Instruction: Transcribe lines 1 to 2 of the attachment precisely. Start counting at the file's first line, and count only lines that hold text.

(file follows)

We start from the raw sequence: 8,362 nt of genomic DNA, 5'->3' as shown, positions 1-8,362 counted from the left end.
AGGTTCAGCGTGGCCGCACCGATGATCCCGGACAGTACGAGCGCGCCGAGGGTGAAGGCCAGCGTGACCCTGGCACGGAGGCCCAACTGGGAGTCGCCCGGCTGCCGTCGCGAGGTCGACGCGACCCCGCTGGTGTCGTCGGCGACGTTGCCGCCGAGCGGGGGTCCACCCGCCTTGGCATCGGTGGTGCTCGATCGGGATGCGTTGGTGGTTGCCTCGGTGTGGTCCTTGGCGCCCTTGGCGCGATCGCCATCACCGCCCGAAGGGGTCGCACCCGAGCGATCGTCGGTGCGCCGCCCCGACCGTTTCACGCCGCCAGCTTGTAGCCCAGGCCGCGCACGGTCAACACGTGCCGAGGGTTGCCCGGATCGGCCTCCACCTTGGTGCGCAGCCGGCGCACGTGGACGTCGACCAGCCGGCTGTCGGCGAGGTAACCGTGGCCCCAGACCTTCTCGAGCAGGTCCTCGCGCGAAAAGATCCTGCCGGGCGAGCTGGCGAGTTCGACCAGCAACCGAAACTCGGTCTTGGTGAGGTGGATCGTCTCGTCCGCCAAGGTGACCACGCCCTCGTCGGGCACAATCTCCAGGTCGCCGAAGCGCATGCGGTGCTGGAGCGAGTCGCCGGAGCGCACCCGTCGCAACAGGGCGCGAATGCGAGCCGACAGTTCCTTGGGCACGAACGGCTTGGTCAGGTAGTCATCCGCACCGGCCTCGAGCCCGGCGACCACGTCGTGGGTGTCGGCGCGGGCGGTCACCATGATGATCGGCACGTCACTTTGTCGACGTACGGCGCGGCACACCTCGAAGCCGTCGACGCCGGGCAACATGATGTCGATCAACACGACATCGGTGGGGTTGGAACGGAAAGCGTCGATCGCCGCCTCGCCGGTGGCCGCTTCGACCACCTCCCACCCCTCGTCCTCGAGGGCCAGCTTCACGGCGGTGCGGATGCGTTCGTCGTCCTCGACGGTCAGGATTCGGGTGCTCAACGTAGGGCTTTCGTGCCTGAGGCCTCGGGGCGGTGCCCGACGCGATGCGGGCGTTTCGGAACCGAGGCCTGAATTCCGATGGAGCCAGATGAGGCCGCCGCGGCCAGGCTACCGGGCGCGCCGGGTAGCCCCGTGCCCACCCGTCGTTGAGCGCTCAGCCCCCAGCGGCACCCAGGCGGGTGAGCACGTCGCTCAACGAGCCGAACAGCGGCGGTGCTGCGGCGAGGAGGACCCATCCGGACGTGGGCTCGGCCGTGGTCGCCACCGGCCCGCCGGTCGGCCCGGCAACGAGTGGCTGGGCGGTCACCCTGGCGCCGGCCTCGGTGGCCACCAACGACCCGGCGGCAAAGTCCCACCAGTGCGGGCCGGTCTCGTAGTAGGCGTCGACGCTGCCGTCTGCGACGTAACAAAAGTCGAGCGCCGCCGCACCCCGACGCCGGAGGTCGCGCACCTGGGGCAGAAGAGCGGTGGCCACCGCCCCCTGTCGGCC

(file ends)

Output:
We start from the raw sequence: 8,362 nt of genomic DNA, 5'->3' as shown, positions 1-8,362 counted from the left end.
AGGTTCAGCGTGGCCGCACCGATGATCCCGGACAGTACGAGCGCGCCGAGGGTGAAGGCCAGCGTGACCCTGGCACGGAGGCCCAACTGGGAGTCGCCCGGCTGCCGTCGCGAGGTCGACGCGACCCCGCTGGTGTCGTCGGCGACGTTGCCGCCGAGCGGGGGTCCACCCGCCTTGGCATCGGTGGTGCTCGATCGGGATGCGTTGGTGGTTGCCTCGGTGTGGTCCTTGGCGCCCTTGGCGCGATCGCCATCACCGCCCGAAGGGGTCGCACCCGAGCGATCGTCGGTGCGCCGCCCCGACCGTTTCACGCCGCCAGCTTGTAGCCCAGGCCGCGCACGGTCAACACGTGCCGAGGGTTGCCCGGATCGGCCTCCACCTTGGTGCGCAGCCGGCGCACGTGGACGTCGACCAGCCGGCTGTCGGCGAGGTAACCGTGGCCCCAGACCTTCTCGAGCAGGTCCTCGCGCGAAAAGATCCTGCCGGGCGAGCTGGCGAGTTCGACCAGCAACCGAAACTCGGTCTTGGTGAGGTGGATCGTCTCGTCCGCCAAGGTGACCACGCCCTCGTCGGGCACAATCTCCAGGTCGCCGAAGCGCATGCGGTGCTGGAGCGAGTCGCCGGAGCGCACCCGTCGCAACAGGGCGCGAATGCGAGCCGACAGTTCCTTGGGCACGAACGGCTTGGTCAGGTAGTCATCCGCACCGGCCTCGAGCCCGGCGACCACGTCGTGGGTGTCGGCGCGGGCGGTCACCATGATGATCGGCACGTCACTTTGTCGACGTACGGCGCGGCACACCTCGAAGCCGTCGACGCCGGGCAACATGATGTCGATCAACACGACATCGGTGGGGTTGGAACGGAAAGCGTCGATCGCCGCCTCGCCGGTGGCCGCTTCGACCACCTCCCACCCCTCGTCCTCGAGGGCCAGCTTCACGGCGGTGCGGATGCGTTCGTCGTCCTCGACGGTCAGGATTCGGGTGCTCAACGTAGGGCTTTCGTGCCTGAGGCCTCGGGGCGGTGCCCGACGCGATGCGGGCGTTTCGGAACCGAGGCCTGAATTCCGATGGAGCCAGATGAGGCCGCCGCGGCCAGGCTACCGGGCGCGCCGGGTAGCCCCGTGCCCACCCGTCGTTGAGCGCTCAGCCCCCAGCGGCACCCAGGCGGGTGAGCACGTCGCTCAACGAGCCGAACAGCGGCGGTGCTGCGGCGAGGAGGACCCATCCGGACGTGGGCTCGGCCGTGGTCGCCACCGGCCCGCCGGTCGGCCCGGCAACGAGTGGCTGGGCGGTCACCCTGGCGCCGGCCTCGGTGGCCACCAACGACCCGGCGGCAAAGTCCCACCAGTGCGGGCCGGTCTCGTAGTAGGCGTCGACGCTGCCGTCTGCGACGTAACAAAAGTCGAGCGCCGCCGCACCCCGACGCCGGAGGTCGCGCACCTGGGGCAGAAGAGCGGTGGCCACCGCCCCCTGTCGGCC